When you make an edit to a Symbol within your Library, any Sketch documents containing the Symbol will show a ‘Library Update Available’ notice in the upper right corner. You can then choose which Symbols to update. Any you wish to remain the same can be unlinked from the Library and converted into a local Symbol.
Why would I need to use Sketch Libraries?
Sketch Libraries is predominantly about improving two aspects of designing, both as an individual and within a team. The first is speed. Constantly making changes to an element across multiple documents is incredibly time consuming.
Source: Hacker Noon
The second, and probably most important, is consistency. This applies especially, but not exclusively, to teams. You only have to look as far as iOS 11 to see just how easy it is for UI details and components to be lost across design teams. Miscommunication between designers and teams can lead to a product that is plagued with inconsistencies throughout. With a tool like Sketch Libraries, everyone is pulling from the same set of components. If the Library source file is accurate and comprehensive then the resulting designs should be too.
How can I integrate Sketch Libraries into my workflow?
For individuals, Sketch Libraries is pretty simple to integrate into your workflow. You may like to start a new design project by defining the main Symbols and working from there. Sketch Libraries will be most useful for larger projects where you will be reusing Symbols across multiple documents.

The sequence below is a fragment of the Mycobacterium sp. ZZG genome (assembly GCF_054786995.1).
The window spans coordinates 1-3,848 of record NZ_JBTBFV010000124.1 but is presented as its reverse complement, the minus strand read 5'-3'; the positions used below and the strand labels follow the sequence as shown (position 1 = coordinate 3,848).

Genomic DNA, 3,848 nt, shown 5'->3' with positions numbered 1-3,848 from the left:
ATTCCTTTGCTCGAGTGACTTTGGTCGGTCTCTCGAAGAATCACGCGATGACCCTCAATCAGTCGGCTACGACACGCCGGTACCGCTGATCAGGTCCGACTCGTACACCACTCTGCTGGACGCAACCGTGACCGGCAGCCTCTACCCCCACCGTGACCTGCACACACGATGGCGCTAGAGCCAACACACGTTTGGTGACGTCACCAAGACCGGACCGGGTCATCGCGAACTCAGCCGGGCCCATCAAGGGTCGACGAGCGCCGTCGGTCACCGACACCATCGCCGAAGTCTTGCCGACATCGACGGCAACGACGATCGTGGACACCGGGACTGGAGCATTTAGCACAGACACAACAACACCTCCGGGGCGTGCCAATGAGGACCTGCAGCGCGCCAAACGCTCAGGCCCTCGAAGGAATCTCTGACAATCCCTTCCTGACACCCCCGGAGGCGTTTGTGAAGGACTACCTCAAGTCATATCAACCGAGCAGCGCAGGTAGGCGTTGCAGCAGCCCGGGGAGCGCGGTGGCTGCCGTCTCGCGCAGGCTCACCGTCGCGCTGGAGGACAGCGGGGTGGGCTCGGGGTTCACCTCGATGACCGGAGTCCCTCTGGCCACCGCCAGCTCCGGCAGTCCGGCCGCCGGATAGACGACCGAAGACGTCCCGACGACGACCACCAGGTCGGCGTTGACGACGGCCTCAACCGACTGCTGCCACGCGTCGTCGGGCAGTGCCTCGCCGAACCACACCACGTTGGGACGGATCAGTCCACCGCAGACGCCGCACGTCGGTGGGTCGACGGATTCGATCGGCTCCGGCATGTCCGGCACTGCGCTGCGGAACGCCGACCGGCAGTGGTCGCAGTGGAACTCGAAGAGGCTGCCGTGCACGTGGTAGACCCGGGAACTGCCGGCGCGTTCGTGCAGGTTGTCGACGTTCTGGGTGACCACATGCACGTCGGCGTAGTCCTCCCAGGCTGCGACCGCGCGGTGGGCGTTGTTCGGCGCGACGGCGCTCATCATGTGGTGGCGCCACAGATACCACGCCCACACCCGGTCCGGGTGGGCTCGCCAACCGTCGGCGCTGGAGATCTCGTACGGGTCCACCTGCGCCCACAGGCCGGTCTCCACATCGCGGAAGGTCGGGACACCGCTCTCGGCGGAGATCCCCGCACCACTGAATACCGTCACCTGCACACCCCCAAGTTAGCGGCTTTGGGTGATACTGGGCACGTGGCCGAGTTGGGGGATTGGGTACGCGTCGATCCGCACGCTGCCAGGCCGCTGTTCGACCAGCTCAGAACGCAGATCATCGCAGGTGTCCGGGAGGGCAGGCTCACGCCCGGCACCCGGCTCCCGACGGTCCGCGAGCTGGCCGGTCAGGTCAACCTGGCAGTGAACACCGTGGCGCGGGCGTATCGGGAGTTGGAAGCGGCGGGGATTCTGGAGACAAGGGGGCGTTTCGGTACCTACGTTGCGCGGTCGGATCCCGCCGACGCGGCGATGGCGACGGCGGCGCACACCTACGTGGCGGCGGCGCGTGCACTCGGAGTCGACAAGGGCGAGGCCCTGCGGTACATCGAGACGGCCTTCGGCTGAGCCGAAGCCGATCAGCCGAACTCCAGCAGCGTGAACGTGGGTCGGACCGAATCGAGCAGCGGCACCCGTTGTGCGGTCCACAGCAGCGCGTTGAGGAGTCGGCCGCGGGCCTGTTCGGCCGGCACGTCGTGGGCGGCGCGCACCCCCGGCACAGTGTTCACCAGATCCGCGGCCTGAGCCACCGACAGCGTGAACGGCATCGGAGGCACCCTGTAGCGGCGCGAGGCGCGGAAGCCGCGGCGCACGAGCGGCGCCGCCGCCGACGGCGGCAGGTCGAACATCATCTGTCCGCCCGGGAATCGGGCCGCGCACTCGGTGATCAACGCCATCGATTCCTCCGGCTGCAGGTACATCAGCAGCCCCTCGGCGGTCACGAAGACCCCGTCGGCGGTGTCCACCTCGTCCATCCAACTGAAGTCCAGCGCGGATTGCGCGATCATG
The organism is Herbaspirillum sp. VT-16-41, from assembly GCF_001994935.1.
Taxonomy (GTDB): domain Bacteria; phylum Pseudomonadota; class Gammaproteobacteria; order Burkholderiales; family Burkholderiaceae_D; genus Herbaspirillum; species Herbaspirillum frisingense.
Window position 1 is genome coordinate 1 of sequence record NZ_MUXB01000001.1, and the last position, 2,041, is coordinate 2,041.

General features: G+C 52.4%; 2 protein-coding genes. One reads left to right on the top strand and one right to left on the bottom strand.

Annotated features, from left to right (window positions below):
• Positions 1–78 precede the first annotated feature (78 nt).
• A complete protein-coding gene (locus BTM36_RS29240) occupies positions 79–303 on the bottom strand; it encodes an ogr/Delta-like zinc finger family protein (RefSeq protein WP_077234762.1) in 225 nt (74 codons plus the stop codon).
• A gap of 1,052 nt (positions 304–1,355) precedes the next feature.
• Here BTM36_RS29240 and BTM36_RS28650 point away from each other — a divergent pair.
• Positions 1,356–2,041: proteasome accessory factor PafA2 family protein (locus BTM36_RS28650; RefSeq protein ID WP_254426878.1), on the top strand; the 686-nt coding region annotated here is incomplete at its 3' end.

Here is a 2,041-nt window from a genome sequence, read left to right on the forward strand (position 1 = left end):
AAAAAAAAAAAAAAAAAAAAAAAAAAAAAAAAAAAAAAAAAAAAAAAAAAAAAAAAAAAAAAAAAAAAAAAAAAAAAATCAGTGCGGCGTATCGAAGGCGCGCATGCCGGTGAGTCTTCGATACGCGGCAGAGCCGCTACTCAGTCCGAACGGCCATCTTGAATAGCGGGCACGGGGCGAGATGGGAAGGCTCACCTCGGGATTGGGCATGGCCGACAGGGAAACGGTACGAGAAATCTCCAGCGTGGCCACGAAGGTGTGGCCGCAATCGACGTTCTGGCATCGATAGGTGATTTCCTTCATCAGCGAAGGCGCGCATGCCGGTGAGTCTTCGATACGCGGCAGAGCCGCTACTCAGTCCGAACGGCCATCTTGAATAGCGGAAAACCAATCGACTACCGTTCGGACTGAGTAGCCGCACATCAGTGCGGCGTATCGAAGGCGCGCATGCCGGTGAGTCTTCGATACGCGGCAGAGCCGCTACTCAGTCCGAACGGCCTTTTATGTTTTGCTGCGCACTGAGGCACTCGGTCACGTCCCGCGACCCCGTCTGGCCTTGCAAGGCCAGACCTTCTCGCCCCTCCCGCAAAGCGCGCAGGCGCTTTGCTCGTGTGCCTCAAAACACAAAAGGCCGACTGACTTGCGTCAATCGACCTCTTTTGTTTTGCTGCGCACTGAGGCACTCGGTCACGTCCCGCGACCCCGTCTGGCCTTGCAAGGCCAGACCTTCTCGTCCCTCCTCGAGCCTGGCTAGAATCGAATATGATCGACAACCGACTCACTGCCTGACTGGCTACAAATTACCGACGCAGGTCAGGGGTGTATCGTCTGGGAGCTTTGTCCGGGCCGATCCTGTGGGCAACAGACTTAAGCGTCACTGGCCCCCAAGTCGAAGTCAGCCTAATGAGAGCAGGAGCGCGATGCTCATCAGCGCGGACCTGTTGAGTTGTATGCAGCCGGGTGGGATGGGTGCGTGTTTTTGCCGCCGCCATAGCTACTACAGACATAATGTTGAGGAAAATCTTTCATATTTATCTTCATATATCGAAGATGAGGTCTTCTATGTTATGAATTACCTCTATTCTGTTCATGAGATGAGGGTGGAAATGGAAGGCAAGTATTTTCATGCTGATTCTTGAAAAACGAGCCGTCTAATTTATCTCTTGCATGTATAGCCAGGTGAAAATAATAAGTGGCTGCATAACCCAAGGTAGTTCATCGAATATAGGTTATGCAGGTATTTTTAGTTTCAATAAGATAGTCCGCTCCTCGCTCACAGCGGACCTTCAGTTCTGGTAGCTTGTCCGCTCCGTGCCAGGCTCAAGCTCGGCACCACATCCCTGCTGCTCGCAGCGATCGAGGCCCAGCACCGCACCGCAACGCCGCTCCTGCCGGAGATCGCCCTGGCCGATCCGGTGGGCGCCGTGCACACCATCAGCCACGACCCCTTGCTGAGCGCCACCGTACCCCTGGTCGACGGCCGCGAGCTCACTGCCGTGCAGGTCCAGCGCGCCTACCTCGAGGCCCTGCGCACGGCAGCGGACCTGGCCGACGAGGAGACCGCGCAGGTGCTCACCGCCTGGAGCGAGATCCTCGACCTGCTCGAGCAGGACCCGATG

If you’re collaborating or working within a team, Sketch has some exciting features when using Sketch Libraries. You can add your Library file to a local server, cloud service, or version control system. From there, you can allow anyone from your team access to the Library. They can then receive updates to their design files when a change is made to the Library.
Source: ThemeKeeper Elements
Similarly, you could have a branding designer manage their own Library file where all the company brand assets are kept up to date. Anyone in the design team would then pull from this Library at any time and always have the latest colors, logos, and other assets synced to their file. It’s important to be cautious when using this system. For example, Sketch recommends restricting access to some users by making the Library file read-only.
Another interesting way of integrating Sketch Libraries into a workflow is using assets such as UI kits. An iOS 11 GUI or app icon template would be a great example where you can pull assets into multiple projects and documents. There are also some stunning premium UI kits which make for essential additions to your Sketch Library.
This Sketch-based web design system is perfect for integrating with Sketch Libraries. It contains over 180 screen templates and 10 ready-to-use landing pages. Each of these consists of nested symbols and shared styles.
This UI kit for Apple Watch serves as a perfect Sketch Library addition for your watch-based design projects.
This comprehensive and customisable UI design system is built upon an 8pt grid. It contains over 200 responsive symbols and has you covered for almost any element of UI design. It’s beautifully organised and presented throughout.